The C++ Role in Industry
A hot debate has been maintained for several years about the advantages or disadvantages of C++ in the practice of programming. C++ has certainly gained a lot of strength in the market, especially since the new standard (C++14) was approved and became supported by most compiler vendors. On the other hand, C++ still receives lots of critics for being a language that is not very accessible to new developers and with lots of rough edges that make it difficult to create code free of known “pitfalls”.
While some of these critics are well deserved, the language has taken a lot of steps in the right direction by providing safer mechanisms for initializing objects, for example. They have also done a good job to reduce verbosity in the type system, though the use of automatic type detection.
Another group of programmers have frequently advocated for the use plain C as the best way to fight the problems in the C++ language. This has been epitomized by the debate between Linus Torvalds and some developers that wished to introduce C++ code into the Linux kernel. This can be seen as a both a movement towards the abandonment of C++ altogether, or just as a way of avoiding the more complex features and using C++ as a “better C”.
Industry versus Single Users
While the pros and cons of C++ provide for a multifaceted debate, I would like to remark on the differences between C and C ++ in industrial applications. This is a important distinction to make, because the needs of industry are frequently at odds with other uses of the language, such as in an academic scenario, or as a vehicle for personal programming projects.
C++ shines on its extensive support for higher level constructs, most notably classes and templates. At the same time, C language users have been more concerned about the high performance and transparency provided by C syntax. This just reflects the different priorities of these groups of users.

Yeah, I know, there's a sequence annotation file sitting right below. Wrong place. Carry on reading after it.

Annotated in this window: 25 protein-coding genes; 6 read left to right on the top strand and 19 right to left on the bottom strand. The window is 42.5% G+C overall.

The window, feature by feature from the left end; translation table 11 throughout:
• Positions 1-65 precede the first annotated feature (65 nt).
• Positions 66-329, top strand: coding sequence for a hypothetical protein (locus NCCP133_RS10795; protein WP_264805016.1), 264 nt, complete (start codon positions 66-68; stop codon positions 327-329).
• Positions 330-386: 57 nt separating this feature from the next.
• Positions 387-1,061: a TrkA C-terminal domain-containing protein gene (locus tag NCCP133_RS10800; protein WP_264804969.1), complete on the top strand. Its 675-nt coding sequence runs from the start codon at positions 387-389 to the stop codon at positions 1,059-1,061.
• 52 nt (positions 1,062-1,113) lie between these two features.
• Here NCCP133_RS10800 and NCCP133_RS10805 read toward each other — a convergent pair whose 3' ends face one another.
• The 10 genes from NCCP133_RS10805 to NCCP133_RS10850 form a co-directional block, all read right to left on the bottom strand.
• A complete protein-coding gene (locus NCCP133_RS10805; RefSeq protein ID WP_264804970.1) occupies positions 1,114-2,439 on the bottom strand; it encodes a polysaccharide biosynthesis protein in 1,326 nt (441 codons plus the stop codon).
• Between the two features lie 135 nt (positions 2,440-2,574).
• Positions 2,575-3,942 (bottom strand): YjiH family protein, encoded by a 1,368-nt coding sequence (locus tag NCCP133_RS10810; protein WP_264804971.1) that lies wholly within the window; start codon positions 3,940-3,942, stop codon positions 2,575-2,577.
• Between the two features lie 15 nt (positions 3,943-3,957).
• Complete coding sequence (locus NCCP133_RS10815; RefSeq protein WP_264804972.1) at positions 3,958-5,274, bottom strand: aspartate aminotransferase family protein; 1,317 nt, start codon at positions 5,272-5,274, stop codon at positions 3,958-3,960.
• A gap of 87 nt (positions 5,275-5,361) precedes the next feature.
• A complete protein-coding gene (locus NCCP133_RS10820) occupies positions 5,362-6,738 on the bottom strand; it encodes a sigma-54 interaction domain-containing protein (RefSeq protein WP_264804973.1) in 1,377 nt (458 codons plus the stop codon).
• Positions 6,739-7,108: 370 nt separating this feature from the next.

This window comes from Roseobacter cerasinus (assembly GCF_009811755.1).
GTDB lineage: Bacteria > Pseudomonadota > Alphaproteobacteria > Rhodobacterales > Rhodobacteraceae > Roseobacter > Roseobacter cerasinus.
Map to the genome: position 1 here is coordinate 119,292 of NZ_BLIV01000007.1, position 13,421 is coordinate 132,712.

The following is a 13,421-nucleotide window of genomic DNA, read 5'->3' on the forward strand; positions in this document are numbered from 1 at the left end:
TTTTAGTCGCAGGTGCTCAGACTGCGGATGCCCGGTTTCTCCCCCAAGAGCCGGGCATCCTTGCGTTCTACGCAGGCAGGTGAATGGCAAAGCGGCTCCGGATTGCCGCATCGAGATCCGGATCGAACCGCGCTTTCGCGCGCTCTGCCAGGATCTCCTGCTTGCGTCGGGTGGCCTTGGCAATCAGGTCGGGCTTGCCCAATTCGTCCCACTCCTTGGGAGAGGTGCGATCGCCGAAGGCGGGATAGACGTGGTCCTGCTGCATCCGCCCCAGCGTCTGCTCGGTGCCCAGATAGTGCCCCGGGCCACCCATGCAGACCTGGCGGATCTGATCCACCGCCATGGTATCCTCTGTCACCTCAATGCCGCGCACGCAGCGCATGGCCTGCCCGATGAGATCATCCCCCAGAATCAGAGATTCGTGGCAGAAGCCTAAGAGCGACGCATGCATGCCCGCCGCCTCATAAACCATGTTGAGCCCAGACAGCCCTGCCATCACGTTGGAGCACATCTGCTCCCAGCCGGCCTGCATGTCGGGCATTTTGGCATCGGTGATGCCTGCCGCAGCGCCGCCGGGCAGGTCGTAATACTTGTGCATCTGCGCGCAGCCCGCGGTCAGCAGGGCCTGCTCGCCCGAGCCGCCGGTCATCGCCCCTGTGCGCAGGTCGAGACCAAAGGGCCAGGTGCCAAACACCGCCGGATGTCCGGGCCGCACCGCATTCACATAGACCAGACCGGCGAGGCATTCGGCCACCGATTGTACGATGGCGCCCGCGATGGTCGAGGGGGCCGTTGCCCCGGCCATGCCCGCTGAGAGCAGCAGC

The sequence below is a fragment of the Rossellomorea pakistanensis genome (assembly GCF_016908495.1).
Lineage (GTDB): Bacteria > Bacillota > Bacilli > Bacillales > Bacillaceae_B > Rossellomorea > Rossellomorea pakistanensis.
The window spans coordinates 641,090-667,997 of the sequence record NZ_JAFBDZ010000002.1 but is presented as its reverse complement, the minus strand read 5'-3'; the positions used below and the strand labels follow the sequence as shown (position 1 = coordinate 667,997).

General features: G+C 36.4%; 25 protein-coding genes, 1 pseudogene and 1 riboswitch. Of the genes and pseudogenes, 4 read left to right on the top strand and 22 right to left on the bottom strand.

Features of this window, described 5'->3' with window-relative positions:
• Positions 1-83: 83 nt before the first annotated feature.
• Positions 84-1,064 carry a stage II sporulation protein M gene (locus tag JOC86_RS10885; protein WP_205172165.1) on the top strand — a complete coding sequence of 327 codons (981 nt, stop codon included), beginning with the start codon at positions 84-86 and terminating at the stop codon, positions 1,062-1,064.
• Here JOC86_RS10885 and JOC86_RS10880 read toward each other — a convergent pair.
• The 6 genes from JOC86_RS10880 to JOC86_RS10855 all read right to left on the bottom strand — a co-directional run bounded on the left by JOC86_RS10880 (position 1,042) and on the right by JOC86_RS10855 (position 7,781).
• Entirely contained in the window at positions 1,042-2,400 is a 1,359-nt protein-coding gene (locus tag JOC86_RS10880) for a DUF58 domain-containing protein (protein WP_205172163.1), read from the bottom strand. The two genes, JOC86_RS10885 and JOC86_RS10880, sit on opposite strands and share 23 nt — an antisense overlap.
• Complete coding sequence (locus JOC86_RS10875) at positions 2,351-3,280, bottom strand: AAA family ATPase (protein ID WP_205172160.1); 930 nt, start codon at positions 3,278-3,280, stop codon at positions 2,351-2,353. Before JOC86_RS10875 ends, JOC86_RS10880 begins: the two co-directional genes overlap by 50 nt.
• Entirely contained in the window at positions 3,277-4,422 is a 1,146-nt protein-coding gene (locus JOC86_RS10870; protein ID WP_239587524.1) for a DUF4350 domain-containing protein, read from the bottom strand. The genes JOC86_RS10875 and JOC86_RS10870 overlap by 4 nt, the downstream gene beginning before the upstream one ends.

Industrial use of a language normally emphasizes the collaborative aspects of programming. In a way, it is much easier to have dozens of programmers working in a project when each programmer is responsible for a single class, which is contained in its own file with clear boundaries to the rest of the application. While it could be possible to replicate this kind of division of labor with C, it is much more complicated to design a set of programming standards that give the same separation between modules as provided by C++.
At the same time, single programmers see the verbosity of C++ as a deficiency, since it requires a lot of extra work to provide something that is not necessary for their needs. For programmers that work mostly alone, C is the most direct way to design an application because it doesn’t impose verbose boundaries between the different parts of the application. The individual programmer will in most cases have the whole project in his or her own mind, and artificial boundaries will only slow down the process. In a industrial setting, however, different programmers are assigned to maintain their own interfaces, making the whole process much easier to manage.
Moreover, programming as done within companies is every day more reliant on connecting to external libraries and frameworks. This is another situation in which C++, with its standard (even if cumbersome) class model provides a definite advantage over C. Suddenly programmers are able to create and manage objects provided by other groups or companies, using the same mechanisms for creating, and releasing objects. C programmers normally have a more difficult time because each library has it own mechanics for managing data objects, which may not match properly with the style of the current code.
In summary, the needs of individual users are frequently at odds with the needs of corporations. Given these differences, it is not surprising that some users prefer C to C++, while C++ has become so successful in industry. This is also a reason why many open source projects prefer C instead of C++. While collaborative in nature, open source developers are more used to work alone in their projects, and combining their contributions into mainstream. This is a very different mindset from programming as performed in companies, and in more corporate-like projects such as Mozilla for example.
About the Author
Carlos Oliveira holds a PhD in Systems Engineering and Optimization from University of Florida. He works as a software engineer, with more than 10 years of experience in developing high performance, commercial and scientific applications in C++, Java, and Objective-C. His most Recent Book is Practical C++ Financial Programming.